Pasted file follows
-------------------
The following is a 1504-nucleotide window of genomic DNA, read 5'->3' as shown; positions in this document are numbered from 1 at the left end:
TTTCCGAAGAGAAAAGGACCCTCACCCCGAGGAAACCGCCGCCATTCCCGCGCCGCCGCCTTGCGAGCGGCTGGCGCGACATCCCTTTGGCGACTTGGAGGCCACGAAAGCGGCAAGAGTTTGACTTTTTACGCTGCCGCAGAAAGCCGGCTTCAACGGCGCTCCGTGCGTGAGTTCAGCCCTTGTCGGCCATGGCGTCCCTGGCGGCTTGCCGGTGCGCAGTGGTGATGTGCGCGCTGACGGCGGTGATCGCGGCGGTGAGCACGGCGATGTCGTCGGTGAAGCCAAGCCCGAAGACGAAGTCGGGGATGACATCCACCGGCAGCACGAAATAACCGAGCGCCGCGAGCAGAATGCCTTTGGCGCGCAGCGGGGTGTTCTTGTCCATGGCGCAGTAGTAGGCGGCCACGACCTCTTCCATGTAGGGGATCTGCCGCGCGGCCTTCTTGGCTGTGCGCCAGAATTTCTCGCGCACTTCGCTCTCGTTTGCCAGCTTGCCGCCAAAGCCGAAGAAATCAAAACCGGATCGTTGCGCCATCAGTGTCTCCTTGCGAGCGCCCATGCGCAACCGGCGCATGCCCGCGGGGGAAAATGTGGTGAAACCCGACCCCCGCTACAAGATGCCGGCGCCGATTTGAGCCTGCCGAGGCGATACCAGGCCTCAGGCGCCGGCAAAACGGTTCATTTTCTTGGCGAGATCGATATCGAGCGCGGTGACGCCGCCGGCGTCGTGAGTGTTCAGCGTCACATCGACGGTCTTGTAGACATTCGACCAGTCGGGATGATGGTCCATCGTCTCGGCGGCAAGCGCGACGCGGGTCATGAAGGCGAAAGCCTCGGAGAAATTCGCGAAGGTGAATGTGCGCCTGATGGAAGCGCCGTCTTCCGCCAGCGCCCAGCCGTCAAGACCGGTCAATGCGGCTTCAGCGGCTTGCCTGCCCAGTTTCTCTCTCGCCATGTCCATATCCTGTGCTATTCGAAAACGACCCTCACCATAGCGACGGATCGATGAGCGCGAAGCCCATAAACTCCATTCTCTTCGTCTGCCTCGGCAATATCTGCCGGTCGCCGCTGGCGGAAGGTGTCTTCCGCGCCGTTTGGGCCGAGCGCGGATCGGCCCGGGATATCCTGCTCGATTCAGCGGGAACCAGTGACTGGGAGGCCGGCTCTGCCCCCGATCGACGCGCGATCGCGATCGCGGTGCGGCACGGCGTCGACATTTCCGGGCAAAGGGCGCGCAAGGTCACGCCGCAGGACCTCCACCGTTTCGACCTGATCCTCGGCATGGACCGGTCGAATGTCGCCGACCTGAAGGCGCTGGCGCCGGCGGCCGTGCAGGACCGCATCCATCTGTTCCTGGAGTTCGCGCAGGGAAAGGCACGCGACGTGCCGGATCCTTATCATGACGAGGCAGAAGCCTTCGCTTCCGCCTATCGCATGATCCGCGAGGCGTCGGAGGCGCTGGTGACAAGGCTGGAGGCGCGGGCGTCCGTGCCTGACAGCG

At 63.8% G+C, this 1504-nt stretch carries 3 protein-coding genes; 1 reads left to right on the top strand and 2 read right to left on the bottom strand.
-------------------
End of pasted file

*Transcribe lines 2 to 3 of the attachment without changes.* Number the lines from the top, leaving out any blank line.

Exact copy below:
TTTCCGAAGAGAAAAGGACCCTCACCCCGAGGAAACCGCCGCCATTCCCGCGCCGCCGCCTTGCGAGCGGCTGGCGCGACATCCCTTTGGCGACTTGGAGGCCACGAAAGCGGCAAGAGTTTGACTTTTTACGCTGCCGCAGAAAGCCGGCTTCAACGGCGCTCCGTGCGTGAGTTCAGCCCTTGTCGGCCATGGCGTCCCTGGCGGCTTGCCGGTGCGCAGTGGTGATGTGCGCGCTGACGGCGGTGATCGCGGCGGTGAGCACGGCGATGTCGTCGGTGAAGCCAAGCCCGAAGACGAAGTCGGGGATGACATCCACCGGCAGCACGAAATAACCGAGCGCCGCGAGCAGAATGCCTTTGGCGCGCAGCGGGGTGTTCTTGTCCATGGCGCAGTAGTAGGCGGCCACGACCTCTTCCATGTAGGGGATCTGCCGCGCGGCCTTCTTGGCTGTGCGCCAGAATTTCTCGCGCACTTCGCTCTCGTTTGCCAGCTTGCCGCCAAAGCCGAAGAAATCAAAACCGGATCGTTGCGCCATCAGTGTCTCCTTGCGAGCGCCCATGCGCAACCGGCGCATGCCCGCGGGGGAAAATGTGGTGAAACCCGACCCCCGCTACAAGATGCCGGCGCCGATTTGAGCCTGCCGAGGCGATACCAGGCCTCAGGCGCCGGCAAAACGGTTCATTTTCTTGGCGAGATCGATATCGAGCGCGGTGACGCCGCCGGCGTCGTGAGTGTTCAGCGTCACATCGACGGTCTTGTAGACATTCGACCAGTCGGGATGATGGTCCATCGTCTCGGCGGCAAGCGCGACGCGGGTCATGAAGGCGAAAGCCTCGGAGAAATTCGCGAAGGTGAATGTGCGCCTGATGGAAGCGCCGTCTTCCGCCAGCGCCCAGCCGTCAAGACCGGTCAATGCGGCTTCAGCGGCTTGCCTGCCCAGTTTCTCTCTCGCCATGTCCATATCCTGTGCTATTCGAAAACGACCCTCACCATAGCGACGGATCGATGAGCGCGAAGCCCATAAACTCCATTCTCTTCGTCTGCCTCGGCAATATCTGCCGGTCGCCGCTGGCGGAAGGTGTCTTCCGCGCCGTTTGGGCCGAGCGCGGATCGGCCCGGGATATCCTGCTCGATTCAGCGGGAACCAGTGACTGGGAGGCCGGCTCTGCCCCCGATCGACGCGCGATCGCGATCGCGGTGCGGCACGGCGTCGACATTTCCGGGCAAAGGGCGCGCAAGGTCACGCCGCAGGACCTCCACCGTTTCGACCTGATCCTCGGCATGGACCGGTCGAATGTCGCCGACCTGAAGGCGCTGGCGCCGGCGGCCGTGCAGGACCGCATCCATCTGTTCCTGGAGTTCGCGCAGGGAAAGGCACGCGACGTGCCGGATCCTTATCATGACGAGGCAGAAGCCTTCGCTTCCGCCTATCGCATGATCCGCGAGGCGTCGGAGGCGCTGGTGACAAGGCTGGAGGCGCGGGCGTCCGTGCCTGACAGCG

At 63.8% G+C, this 1504-nt stretch carries 3 protein-coding genes; 1 reads left to right on the top strand and 2 read right to left on the bottom strand.